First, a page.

I give this five stars under its influence. Only time will tell if it lives up to them, by growing in my mind or drawing me back to re-read.
I have alw...moreI give this five stars under its influence. Only time will tell if it lives up to them, by growing in my mind or drawing me back to re-read.
I have always loved Lloyd Alexander's writing, and this, his last book, seems to stand among his greater works. Golden Dream has the inimitable style, the ragtag companions and the innocent romance that characterize Lloyd Alexander in general, but it also has a thread of deeper meaning and seeking that is characteristic of my favorite Alexander works, the Chronicles of Prydain. Where Prydain is concerned, more or less, with growing up and forming/finding the self, my first impression is that The Golden Dream is about what you want in life and why, what's worth striving for, with a side-current on what art does or attempts.
It's definitely its own book, however. Carlo is not Taran, and his companions will not be familiar to Prydain wanderers. Carlo is his own brand of feckless, self-deprecating dreamer ("I never had much occasion to use my conscience. I never suspected I actually owned one.") and his friends have their own outlooks on the world. Carlo's journey twists and wriggles appealingly, and took one turn at the end I did not predict, but which felt beautiful and right.
If I were asked to think of a negative about it, I'd say that the Arabian-inflected world of Keshavar is spun out of stories and icons and may contain a few stereotypes. However, the book makes a sharp nod of acknowledgment to that with its inclusion of the book of tales, more or less the Arabian Nights, which Carlo is reading at the beginning. Moreover, Lloyd Alexander's books consistently are woven out of dreams and legends of places on our Earth, all over our Earth. He is careful to place these worlds outside our own, and I do not think that a child reading this book would try to match its characters and cultures to the real world. I'm reaching for a negative, and that's the only one I find.
The world of the book is thoroughly imagined, the characters charming, and the story vintage Alexander. It would be marvelous read aloud, but however you read it, mind the cliff-hangers or you'll be up past your bedtime! I'm glad I hoarded this book for a year so I would have it to look forward to. I was not disappointed. It made me smile, it made me think, it made me cry, and it gave me the heart-glow that comes of being told a great story.(less)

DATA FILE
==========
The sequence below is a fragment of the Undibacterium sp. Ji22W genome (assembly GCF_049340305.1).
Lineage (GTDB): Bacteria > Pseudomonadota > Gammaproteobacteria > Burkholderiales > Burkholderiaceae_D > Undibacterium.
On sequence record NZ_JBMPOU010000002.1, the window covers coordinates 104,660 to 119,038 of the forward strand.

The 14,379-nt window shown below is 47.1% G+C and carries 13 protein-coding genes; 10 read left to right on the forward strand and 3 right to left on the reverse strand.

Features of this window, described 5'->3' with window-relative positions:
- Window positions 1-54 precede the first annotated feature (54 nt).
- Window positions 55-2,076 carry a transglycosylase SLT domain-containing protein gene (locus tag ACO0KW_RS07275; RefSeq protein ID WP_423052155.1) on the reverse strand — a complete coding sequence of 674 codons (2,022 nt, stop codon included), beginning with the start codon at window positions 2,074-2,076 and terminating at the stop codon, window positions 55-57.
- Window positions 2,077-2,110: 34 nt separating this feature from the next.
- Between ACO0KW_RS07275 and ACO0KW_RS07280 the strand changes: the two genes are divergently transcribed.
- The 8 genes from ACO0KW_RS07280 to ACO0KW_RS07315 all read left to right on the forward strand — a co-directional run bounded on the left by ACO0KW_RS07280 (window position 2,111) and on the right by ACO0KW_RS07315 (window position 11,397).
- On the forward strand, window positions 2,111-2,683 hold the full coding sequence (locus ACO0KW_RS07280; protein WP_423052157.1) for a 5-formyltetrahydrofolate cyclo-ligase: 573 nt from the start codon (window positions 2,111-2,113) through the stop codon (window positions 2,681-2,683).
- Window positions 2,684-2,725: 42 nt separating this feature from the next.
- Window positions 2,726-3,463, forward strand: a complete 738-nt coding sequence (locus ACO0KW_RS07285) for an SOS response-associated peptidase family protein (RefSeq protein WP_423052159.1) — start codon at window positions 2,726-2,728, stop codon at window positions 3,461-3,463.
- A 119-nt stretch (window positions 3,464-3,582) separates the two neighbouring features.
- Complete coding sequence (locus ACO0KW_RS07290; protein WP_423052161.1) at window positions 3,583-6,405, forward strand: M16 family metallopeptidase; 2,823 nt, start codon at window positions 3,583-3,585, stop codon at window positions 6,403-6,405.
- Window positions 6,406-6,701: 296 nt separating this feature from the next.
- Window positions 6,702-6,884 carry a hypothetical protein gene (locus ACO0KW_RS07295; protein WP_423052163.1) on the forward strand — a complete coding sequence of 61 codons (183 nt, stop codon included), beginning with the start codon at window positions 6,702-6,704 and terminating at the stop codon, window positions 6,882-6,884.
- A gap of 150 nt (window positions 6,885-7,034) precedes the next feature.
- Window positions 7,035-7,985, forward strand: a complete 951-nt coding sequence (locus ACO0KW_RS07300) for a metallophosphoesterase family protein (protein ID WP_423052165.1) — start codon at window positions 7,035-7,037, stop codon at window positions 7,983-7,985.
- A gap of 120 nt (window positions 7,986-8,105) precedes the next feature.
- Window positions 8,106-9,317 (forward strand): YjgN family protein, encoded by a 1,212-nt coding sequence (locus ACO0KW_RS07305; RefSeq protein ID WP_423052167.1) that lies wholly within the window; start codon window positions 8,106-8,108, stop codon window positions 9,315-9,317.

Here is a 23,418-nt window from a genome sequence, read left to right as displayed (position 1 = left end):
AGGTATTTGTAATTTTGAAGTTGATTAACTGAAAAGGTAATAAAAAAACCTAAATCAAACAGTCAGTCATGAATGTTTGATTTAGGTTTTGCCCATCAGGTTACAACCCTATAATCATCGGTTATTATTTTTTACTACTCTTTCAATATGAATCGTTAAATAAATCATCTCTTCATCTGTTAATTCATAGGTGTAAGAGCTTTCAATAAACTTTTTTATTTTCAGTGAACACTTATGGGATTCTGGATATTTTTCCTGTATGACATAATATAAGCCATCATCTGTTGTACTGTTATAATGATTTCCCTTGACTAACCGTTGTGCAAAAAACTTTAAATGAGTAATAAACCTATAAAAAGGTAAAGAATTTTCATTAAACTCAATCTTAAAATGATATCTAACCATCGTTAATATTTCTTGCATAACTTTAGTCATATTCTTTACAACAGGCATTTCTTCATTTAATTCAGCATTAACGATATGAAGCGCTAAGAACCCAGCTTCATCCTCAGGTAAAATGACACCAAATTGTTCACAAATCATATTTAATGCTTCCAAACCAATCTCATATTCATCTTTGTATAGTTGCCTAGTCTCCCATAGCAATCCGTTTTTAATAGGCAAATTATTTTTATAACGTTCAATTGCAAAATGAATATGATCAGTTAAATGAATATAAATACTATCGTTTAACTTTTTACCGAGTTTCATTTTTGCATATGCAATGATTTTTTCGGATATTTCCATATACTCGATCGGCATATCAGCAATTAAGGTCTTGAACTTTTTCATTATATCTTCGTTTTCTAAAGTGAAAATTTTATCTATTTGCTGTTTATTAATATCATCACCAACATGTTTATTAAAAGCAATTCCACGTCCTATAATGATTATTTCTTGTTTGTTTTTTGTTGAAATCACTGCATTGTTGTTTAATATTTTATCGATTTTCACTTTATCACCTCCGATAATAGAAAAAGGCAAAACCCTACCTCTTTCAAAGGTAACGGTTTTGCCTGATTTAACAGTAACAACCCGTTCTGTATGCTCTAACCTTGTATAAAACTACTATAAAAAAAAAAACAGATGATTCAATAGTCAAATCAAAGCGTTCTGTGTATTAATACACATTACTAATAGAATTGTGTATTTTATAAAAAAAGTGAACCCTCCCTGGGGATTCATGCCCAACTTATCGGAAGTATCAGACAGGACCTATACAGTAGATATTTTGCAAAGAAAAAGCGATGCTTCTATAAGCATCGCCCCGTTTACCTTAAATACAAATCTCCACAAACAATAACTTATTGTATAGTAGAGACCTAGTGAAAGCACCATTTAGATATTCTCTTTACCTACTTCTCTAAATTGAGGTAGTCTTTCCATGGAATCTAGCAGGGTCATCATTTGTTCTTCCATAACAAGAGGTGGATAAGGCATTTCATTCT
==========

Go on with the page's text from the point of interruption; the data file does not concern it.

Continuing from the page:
I loved Edward Eager books as a child, and they're still fun. Seven Day Magic is charming because it's about the magic of books and a bookish sort of...moreI loved Edward Eager books as a child, and they're still fun. Seven Day Magic is charming because it's about the magic of books and a bookish sort of magic. Eager certainly is, as Bellow said of writers, "a reader moved to emulation," and this one drips with his love of books. It's sweet, good fun.
That said, when I was a child, I was like Fredericka in this book (actually, I suppose I WAS Fredericka, down to long, funny F name and favorite Oz book) and liked "magic adventure[s], with wizards and witches and magic things in it" that are "for certain" magic, "not just a coincidence". Fredericka's wish aside, much of this book is the gentler, less flashy sort of magic - more Magic or Not? than Knight's Castle and Magic by the Lake. I'm well aware (as Eager depicts) that children vary from Susans to Frederickas, so some may relish the incidental and subtle magic more than the perilous adventures. Well worth the trip to the library for any magic-loving child.(less)